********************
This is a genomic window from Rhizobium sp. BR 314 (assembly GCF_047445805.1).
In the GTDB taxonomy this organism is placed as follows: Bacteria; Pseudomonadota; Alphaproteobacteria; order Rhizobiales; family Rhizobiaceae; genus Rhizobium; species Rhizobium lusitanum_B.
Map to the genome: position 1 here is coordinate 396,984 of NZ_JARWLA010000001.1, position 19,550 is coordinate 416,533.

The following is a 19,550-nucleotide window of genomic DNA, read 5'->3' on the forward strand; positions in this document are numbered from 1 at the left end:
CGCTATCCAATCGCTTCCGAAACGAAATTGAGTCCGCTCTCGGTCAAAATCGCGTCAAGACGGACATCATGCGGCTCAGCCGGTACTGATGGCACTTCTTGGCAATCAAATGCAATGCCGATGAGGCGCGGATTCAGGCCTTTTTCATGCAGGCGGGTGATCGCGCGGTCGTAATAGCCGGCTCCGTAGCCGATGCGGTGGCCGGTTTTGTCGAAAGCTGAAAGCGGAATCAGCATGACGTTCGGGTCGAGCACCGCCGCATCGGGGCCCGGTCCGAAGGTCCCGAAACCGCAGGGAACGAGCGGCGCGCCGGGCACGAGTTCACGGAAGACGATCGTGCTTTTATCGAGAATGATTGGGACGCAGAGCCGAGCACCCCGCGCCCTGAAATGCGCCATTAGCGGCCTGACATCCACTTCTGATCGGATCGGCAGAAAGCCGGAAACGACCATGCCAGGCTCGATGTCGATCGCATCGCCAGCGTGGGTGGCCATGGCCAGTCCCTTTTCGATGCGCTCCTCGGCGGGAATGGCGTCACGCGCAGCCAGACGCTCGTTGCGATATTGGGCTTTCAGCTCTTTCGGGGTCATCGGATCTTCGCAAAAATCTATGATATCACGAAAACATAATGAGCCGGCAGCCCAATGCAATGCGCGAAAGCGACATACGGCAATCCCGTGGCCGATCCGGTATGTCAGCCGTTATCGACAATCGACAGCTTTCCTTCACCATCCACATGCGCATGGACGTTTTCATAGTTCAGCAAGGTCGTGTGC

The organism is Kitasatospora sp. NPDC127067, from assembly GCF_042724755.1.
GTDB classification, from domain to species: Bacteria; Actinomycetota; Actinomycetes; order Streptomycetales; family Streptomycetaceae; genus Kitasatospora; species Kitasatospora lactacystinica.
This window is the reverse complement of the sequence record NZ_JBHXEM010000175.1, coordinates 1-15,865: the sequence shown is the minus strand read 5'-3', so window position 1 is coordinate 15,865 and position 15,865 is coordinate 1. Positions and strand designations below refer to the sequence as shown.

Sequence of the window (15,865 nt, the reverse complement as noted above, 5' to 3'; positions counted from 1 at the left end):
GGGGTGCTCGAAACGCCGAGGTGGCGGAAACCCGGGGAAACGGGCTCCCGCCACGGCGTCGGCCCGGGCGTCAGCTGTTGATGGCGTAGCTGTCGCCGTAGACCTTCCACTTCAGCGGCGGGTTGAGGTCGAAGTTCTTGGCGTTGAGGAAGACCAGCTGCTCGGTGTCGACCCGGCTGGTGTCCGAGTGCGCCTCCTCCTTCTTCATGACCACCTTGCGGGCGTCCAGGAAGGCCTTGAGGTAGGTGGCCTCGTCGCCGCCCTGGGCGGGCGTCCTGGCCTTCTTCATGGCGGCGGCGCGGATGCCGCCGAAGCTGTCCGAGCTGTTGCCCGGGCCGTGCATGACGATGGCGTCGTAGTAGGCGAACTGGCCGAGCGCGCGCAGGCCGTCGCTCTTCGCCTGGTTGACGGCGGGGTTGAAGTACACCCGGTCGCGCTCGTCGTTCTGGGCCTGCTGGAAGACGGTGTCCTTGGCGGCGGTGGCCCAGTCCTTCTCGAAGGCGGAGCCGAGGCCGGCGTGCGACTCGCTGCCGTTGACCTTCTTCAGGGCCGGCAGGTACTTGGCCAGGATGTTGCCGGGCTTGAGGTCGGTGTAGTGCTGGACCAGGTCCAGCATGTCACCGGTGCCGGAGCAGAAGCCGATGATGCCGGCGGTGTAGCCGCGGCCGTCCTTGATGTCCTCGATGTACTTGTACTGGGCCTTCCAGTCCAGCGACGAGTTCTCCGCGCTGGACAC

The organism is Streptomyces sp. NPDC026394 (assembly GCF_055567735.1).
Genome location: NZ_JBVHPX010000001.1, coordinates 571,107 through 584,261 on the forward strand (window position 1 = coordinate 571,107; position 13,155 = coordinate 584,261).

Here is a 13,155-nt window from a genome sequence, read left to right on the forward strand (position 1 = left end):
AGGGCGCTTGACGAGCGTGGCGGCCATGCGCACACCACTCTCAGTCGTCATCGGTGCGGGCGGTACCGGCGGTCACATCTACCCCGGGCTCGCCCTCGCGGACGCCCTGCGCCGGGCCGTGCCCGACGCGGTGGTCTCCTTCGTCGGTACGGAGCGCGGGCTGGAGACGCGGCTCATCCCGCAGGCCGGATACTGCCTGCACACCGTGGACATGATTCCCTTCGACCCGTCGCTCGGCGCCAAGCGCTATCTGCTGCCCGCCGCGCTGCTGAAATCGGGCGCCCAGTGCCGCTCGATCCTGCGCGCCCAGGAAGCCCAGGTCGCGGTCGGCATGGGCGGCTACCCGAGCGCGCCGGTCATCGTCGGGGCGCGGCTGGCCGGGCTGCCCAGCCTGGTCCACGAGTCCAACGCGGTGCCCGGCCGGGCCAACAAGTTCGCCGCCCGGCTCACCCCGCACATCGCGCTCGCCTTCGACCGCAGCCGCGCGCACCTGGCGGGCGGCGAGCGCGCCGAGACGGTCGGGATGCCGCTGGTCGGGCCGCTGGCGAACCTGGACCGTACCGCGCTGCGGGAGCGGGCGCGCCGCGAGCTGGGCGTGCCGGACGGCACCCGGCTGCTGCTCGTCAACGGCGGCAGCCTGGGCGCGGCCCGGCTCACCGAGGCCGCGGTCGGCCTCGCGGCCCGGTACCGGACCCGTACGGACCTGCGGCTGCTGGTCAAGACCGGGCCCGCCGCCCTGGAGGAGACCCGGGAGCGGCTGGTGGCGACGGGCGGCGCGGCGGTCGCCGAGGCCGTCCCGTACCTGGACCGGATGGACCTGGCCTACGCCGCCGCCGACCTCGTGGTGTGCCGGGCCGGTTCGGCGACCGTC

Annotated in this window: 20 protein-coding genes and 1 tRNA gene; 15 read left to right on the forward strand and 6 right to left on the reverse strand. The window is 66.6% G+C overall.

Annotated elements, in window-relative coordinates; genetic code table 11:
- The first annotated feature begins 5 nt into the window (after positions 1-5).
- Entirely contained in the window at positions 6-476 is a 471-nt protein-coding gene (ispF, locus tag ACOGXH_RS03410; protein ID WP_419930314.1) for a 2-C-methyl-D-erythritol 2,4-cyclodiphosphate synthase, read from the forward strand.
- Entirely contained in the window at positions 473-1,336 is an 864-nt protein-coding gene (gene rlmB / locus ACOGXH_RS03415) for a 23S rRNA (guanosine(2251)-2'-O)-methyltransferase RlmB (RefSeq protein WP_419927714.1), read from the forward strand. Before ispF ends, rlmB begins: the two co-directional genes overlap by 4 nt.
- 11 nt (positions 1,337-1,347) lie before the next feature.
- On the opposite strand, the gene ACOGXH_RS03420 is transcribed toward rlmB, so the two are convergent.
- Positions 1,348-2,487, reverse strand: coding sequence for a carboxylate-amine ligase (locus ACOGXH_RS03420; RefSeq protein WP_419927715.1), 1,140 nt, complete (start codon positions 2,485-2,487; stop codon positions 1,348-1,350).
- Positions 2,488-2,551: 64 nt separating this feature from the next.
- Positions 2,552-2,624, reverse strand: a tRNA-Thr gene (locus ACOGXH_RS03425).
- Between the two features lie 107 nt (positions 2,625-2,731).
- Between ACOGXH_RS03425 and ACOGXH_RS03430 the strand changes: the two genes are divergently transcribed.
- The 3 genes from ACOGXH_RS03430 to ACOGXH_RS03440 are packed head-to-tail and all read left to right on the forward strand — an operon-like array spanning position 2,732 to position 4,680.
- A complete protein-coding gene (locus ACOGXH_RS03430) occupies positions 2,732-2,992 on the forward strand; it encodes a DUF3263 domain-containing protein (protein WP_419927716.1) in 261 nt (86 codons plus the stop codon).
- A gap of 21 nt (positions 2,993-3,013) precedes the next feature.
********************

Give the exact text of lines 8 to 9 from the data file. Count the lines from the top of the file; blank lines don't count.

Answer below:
This window is the reverse complement of the sequence record NZ_JBHXEM010000175.1, coordinates 1-15,865: the sequence shown is the minus strand read 5'-3', so window position 1 is coordinate 15,865 and position 15,865 is coordinate 1. Positions and strand designations below refer to the sequence as shown.

Sequence of the window (15,865 nt, the reverse complement as noted above, 5' to 3'; positions counted from 1 at the left end):